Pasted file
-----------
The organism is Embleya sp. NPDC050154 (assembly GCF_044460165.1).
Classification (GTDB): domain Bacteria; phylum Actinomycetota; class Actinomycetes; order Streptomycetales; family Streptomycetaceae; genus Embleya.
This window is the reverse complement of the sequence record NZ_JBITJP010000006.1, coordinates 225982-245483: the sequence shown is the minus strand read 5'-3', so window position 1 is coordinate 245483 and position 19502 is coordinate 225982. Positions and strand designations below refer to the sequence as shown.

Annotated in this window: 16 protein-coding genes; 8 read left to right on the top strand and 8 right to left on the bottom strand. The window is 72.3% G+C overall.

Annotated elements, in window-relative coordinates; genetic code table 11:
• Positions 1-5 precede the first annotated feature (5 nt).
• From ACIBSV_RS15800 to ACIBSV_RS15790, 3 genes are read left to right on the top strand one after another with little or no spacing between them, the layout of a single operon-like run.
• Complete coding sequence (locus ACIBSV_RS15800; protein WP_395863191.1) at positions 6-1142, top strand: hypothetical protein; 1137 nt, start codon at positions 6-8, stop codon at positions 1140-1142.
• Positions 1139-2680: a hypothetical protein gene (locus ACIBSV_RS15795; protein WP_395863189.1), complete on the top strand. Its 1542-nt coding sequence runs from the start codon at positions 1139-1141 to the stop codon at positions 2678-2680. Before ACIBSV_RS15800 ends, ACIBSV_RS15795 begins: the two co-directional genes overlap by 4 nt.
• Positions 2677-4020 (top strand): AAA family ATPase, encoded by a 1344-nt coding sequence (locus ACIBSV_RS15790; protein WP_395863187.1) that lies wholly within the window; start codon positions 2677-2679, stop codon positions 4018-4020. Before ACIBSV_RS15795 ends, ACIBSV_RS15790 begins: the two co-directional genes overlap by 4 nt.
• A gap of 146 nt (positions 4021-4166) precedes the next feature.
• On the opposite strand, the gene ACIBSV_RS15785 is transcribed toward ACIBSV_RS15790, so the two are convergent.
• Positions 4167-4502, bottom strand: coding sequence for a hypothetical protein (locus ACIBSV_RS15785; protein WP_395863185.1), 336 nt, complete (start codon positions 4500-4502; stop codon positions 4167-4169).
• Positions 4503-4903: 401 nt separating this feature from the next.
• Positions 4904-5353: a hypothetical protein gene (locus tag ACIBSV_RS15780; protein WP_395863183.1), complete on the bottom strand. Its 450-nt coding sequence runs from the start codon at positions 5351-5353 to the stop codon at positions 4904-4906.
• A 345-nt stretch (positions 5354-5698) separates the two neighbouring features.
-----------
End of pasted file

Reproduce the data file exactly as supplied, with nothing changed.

The organism is Embleya sp. NPDC050154 (assembly GCF_044460165.1).
Classification (GTDB): domain Bacteria; phylum Actinomycetota; class Actinomycetes; order Streptomycetales; family Streptomycetaceae; genus Embleya.
This window is the reverse complement of the sequence record NZ_JBITJP010000006.1, coordinates 225982-245483: the sequence shown is the minus strand read 5'-3', so window position 1 is coordinate 245483 and position 19502 is coordinate 225982. Positions and strand designations below refer to the sequence as shown.

Annotated in this window: 16 protein-coding genes; 8 read left to right on the top strand and 8 right to left on the bottom strand. The window is 72.3% G+C overall.

Annotated elements, in window-relative coordinates; genetic code table 11:
• Positions 1-5 precede the first annotated feature (5 nt).
• From ACIBSV_RS15800 to ACIBSV_RS15790, 3 genes are read left to right on the top strand one after another with little or no spacing between them, the layout of a single operon-like run.
• Complete coding sequence (locus ACIBSV_RS15800; protein WP_395863191.1) at positions 6-1142, top strand: hypothetical protein; 1137 nt, start codon at positions 6-8, stop codon at positions 1140-1142.
• Positions 1139-2680: a hypothetical protein gene (locus ACIBSV_RS15795; protein WP_395863189.1), complete on the top strand. Its 1542-nt coding sequence runs from the start codon at positions 1139-1141 to the stop codon at positions 2678-2680. Before ACIBSV_RS15800 ends, ACIBSV_RS15795 begins: the two co-directional genes overlap by 4 nt.
• Positions 2677-4020 (top strand): AAA family ATPase, encoded by a 1344-nt coding sequence (locus ACIBSV_RS15790; protein WP_395863187.1) that lies wholly within the window; start codon positions 2677-2679, stop codon positions 4018-4020. Before ACIBSV_RS15795 ends, ACIBSV_RS15790 begins: the two co-directional genes overlap by 4 nt.
• A gap of 146 nt (positions 4021-4166) precedes the next feature.
• On the opposite strand, the gene ACIBSV_RS15785 is transcribed toward ACIBSV_RS15790, so the two are convergent.
• Positions 4167-4502, bottom strand: coding sequence for a hypothetical protein (locus ACIBSV_RS15785; protein WP_395863185.1), 336 nt, complete (start codon positions 4500-4502; stop codon positions 4167-4169).
• Positions 4503-4903: 401 nt separating this feature from the next.
• Positions 4904-5353: a hypothetical protein gene (locus tag ACIBSV_RS15780; protein WP_395863183.1), complete on the bottom strand. Its 450-nt coding sequence runs from the start codon at positions 5351-5353 to the stop codon at positions 4904-4906.
• A 345-nt stretch (positions 5354-5698) separates the two neighbouring features.